Horses Tag

HORSE – THE SHOP

Hey there, you wanna hear some great news? Well the HORSE Shop is coming to an internet near you this month!!  After the success of the HORSE exhibition tour through Canberra, Tamworth and Sydney the work is now available in the comfort of your own home, while you sit in your bed socks with cup of your favorite tea. The current series of HORSE is available in editions of 10 and printed on the finest ILFORD archival cotton rag 320gsm paper stock. All work is printed locally, so while you are supporting Australian artist like me you’re also supporting Australian small business.

I’m currently working on a new series of work to be released in early 2018. This series will be limited release only with exclusive viewing opportunities. A sneak peak will be coming to you this spring. Join my mailing list to keep up to date on all the details.

If you can not wait for the store to open you can order prints directly from me by sending me an email, and i’ll send you the price list for the HORSE series. grace@gracecosta.com

Ponyland Exhibition QLD

I’m very honoured to be invited to feature a selection of work from my HORSE series in the Ponyland (The Big Pony Show) at the Logan Art Gallery in Queensland. The show will open this December and feature works on loan from the National Gallery of Australia and the Art Gallery of New South Wales and many other amazing Australian artists who have used horses in their creative work.

I will hopefully be travelling up north to see the show myself and will bring back photos of the exhibition to share with you all.  The horses that will feature in the Ponyland exhibition are: GERRY, PEPE, and BLUE.

Sydney, the horses are coming!

Hello Hello! Horse exhibition is now moving to SYDNEY! Yes that’s right, after great success in Canberra and Tamworth is will now be part of the International Head On Photo Festival during the month of May. This will be huge! 100 venues, 180 exhibitions and events, and 800 artists hosting workshops and artist talks all throughout Sydney during 5-28th May 2017, but you can find HORSE only in one place, Scratch Art Space Marrickville Sydney.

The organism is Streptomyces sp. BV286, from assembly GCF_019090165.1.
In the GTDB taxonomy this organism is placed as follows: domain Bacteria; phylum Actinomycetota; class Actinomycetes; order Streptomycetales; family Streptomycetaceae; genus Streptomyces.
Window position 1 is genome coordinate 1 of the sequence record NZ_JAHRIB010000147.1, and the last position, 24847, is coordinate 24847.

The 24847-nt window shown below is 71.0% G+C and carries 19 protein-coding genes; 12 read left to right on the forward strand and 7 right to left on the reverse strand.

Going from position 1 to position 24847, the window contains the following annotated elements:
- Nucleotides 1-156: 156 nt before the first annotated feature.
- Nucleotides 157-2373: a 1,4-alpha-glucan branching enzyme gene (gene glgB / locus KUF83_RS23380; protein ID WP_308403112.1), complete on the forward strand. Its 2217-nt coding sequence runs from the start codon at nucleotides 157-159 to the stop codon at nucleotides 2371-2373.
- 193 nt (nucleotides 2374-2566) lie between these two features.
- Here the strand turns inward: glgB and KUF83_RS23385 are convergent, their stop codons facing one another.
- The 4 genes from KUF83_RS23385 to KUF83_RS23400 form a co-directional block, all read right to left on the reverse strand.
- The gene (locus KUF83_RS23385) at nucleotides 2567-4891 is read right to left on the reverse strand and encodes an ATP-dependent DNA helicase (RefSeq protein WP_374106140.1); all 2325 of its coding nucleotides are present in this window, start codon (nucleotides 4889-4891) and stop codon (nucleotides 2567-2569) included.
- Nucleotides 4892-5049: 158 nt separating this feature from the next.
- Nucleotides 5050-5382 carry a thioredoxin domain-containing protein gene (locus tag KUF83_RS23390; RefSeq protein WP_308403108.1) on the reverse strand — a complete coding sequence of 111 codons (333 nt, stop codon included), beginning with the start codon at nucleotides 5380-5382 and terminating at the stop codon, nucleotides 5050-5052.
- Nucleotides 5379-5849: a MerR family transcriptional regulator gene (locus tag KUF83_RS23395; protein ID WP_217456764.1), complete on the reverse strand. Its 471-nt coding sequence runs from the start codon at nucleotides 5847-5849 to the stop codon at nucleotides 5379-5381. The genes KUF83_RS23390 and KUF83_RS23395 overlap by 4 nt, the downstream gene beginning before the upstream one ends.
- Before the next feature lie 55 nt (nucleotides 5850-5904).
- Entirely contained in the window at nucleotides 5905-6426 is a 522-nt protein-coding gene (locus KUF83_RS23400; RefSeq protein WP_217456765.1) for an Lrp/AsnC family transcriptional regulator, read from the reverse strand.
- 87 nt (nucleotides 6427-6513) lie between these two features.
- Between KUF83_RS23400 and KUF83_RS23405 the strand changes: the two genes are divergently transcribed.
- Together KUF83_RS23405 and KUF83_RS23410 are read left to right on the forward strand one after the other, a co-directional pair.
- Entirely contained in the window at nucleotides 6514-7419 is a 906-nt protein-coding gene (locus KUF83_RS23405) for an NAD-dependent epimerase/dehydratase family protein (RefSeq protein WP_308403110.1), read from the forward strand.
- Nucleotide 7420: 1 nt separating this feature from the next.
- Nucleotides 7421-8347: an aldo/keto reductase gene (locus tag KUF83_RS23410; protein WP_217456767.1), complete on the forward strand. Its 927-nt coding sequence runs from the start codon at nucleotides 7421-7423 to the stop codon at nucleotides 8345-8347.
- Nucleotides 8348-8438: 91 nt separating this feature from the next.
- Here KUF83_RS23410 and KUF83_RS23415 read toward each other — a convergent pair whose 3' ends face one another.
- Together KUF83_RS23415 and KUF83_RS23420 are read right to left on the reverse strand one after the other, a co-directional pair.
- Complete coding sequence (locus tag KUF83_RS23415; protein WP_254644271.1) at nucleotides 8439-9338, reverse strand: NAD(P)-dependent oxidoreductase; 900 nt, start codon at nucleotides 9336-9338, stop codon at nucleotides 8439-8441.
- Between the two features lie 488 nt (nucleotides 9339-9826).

See invitation below for key dates, and please feel free to bring along all your friends.

HEAD ON Photo Festival Sydney

The horses are off to Sydney! I have been accepted into the HEAD ON Photo Festival next May 2017 with my exhibition, HORSE. Head On Photo Festival is Australia’s most prestigious photography event and one of the world’s leading photography festivals. It is also Australia’s only annual photography festival.

Held in Sydney over three weeks, it hosts numerous free events and exhibitions, low-cost workshops and talks led by Australian and international industry professionals.

The Festival encompasses the prestigious Head On Awards (Portrait, Landscape, Mobile and Student Prizes) with the 2016 Prize Packages valued at over $50,000.

Each year, the Festival presents the works across all genres of over 900 local and international photo-artists at more than 100 venues across Sydney and regional areas.

The Festival has also presented artists in exhibitions toured interstate and internationally to the US, China, India, The Netherlands and New Zealand, and engaged a global audience of more than 1 million people.

With a philosophy of inclusivity and fair play, work submitted for exhibition in Head On Photo Festival is judged without the artists’ names thereby enabling the work to stand on its own merit. As a result, the festival is one of the very few platforms providing invaluable (if not otherwise unattainable) opportunities to emerging and established artists alike.

Attracting a plethora of artists to exhibit from prestigious and highly acclaimed photographers including Magnum’s David Alan Harvey and National Geographic’s Chris Rainier, and Australia’s own Tracey Moffat and Murray Fredricks to students embarking on a career, Head On Photo Festival occupies a unique and vital place on the Australian arts calendar.

The festival has been running annually since 2010 by the non-profit organisation Head On Foundation.

https://headon.com.au/aboutus

HORSE Travels to Tamworth

Early next year HORSE exhibition will be on show that the regional Weswal Gallery in Tamworth, during the famous Tamworth Country Music Festival! 19 JAN- 19 FEB 2016.

Weswal Gallery 192 Brisbane Street Tamworth NSW AUSTRALIA

T: +61 2 6766 5847

Open Thurs – Fri 10am to 4pm; Sat – Sun 10am to 2pm or by Appointment

info@weswalgallery.com.au

Sandra McMahon 0438 235 657

HORSE My most successful exhibition

There you have it, HORSE is closed in Canberra and ready to move on!

This body of work took approx. 8 months of shooting every weekend and after full time work to complete, but two years in the making. My father helped me get started on this project that he thought was strange at first (to photograph a horse inside a building) but I proved to him it would be visually interesting, and that the idea would work. So he supplied his time and horses to help me work it out and all of 2015 we shot all the test shots to ensure the idea would work seamlessly when I worked with strangers and their horses as I continued the project.
With the invitation from Nishi Gallery last Nov I had to get a wriggle on to make new work in time for the exhibition date.

I’ve travelled all around the region to meet people with horses. These people have now become my friends.  Many hours retouching and deliberating the final selection. Many moments of doubt and then confidence, a total rollercoaster of emotions. Its the type of thing that happens when you are exposing yourself to the world in this way. You are open for complete criticism and judgement as you express yourself as an artist.